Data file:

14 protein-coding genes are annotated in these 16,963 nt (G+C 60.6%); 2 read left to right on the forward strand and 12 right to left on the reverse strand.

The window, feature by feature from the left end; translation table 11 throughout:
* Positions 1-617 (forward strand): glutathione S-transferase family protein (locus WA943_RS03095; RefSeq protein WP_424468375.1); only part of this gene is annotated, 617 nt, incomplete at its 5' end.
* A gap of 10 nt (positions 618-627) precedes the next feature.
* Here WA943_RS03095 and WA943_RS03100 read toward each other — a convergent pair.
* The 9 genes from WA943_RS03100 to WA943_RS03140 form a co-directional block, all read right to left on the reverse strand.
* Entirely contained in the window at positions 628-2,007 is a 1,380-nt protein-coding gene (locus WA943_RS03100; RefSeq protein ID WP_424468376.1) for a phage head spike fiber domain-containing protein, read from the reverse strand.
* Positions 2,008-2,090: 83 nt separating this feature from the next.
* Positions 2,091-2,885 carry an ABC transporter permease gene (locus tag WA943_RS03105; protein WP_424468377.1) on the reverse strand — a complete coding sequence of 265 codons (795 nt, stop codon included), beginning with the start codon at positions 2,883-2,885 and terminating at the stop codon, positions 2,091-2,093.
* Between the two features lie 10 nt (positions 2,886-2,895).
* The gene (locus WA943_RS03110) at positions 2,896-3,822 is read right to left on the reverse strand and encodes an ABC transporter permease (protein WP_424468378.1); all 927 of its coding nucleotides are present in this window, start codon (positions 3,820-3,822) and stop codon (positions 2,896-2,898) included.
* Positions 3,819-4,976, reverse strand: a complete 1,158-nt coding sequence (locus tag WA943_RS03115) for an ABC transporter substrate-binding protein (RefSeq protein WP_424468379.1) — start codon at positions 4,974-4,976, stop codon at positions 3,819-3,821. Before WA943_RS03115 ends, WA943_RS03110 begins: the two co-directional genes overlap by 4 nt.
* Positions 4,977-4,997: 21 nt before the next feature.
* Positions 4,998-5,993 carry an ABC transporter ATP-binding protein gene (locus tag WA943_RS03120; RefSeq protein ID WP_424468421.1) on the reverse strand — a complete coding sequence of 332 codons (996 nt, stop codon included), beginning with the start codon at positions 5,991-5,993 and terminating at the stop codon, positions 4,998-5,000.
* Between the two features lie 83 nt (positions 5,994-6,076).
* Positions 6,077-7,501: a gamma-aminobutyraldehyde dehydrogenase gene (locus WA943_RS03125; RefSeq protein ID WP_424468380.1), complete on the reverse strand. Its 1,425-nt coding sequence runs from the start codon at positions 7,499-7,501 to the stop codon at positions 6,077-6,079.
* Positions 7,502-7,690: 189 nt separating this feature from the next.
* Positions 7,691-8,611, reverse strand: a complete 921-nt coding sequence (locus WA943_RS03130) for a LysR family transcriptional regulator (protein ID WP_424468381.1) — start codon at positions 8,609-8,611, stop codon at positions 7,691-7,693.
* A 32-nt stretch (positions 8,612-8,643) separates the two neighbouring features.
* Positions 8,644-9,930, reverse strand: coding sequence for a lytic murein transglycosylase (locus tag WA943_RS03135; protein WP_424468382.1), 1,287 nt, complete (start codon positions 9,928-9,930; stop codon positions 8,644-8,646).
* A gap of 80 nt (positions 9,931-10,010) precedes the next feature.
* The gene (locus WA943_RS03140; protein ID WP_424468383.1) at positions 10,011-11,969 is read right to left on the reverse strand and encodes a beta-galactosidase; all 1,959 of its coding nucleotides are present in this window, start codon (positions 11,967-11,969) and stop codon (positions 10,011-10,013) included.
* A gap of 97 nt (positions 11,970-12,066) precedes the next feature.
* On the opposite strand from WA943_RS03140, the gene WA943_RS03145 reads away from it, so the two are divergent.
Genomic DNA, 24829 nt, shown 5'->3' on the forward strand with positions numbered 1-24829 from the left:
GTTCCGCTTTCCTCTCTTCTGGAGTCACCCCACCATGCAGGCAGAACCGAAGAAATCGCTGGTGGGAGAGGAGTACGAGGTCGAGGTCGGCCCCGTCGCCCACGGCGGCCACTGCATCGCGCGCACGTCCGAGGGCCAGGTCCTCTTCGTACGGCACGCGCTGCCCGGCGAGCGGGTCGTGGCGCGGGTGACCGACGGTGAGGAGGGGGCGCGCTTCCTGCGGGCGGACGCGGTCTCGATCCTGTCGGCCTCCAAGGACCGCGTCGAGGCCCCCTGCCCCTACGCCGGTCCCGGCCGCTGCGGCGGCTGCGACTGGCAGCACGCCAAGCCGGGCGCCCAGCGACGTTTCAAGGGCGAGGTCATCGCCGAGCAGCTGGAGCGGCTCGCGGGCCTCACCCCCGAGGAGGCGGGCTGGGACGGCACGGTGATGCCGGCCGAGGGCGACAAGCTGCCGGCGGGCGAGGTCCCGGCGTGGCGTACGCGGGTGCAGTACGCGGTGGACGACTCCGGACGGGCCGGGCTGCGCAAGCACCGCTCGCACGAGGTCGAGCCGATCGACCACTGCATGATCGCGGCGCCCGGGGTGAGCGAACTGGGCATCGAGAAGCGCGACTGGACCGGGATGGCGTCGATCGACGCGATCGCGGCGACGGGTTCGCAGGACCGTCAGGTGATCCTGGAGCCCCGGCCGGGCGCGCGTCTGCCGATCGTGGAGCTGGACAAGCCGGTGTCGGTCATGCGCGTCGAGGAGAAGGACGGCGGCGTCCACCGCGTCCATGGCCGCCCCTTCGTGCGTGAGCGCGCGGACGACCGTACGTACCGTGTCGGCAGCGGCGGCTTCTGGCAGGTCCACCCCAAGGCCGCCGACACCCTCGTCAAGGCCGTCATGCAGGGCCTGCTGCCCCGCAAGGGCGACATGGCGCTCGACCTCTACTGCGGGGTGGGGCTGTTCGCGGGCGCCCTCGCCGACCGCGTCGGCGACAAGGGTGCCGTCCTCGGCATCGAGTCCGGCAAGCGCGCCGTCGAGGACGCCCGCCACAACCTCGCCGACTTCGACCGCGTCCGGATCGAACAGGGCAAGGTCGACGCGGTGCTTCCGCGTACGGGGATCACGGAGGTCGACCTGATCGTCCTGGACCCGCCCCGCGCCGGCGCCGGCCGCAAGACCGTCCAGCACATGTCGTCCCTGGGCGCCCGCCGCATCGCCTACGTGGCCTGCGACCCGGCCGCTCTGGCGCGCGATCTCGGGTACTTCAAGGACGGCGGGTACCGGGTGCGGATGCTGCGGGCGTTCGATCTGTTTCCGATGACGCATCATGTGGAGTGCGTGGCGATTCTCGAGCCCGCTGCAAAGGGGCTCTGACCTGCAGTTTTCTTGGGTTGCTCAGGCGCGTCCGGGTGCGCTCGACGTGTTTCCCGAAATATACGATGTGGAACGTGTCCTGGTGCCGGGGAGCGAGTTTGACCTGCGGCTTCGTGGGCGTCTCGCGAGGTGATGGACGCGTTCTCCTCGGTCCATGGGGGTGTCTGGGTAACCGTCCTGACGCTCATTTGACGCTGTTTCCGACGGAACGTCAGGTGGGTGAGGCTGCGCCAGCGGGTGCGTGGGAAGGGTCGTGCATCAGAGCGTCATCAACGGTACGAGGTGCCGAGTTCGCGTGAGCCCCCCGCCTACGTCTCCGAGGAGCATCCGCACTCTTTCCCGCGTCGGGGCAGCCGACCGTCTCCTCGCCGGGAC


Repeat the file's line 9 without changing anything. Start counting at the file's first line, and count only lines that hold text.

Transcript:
* Positions 2,091-2,885 carry an ABC transporter permease gene (locus tag WA943_RS03105; protein WP_424468377.1) on the reverse strand — a complete coding sequence of 265 codons (795 nt, stop codon included), beginning with the start codon at positions 2,883-2,885 and terminating at the stop codon, positions 2,091-2,093.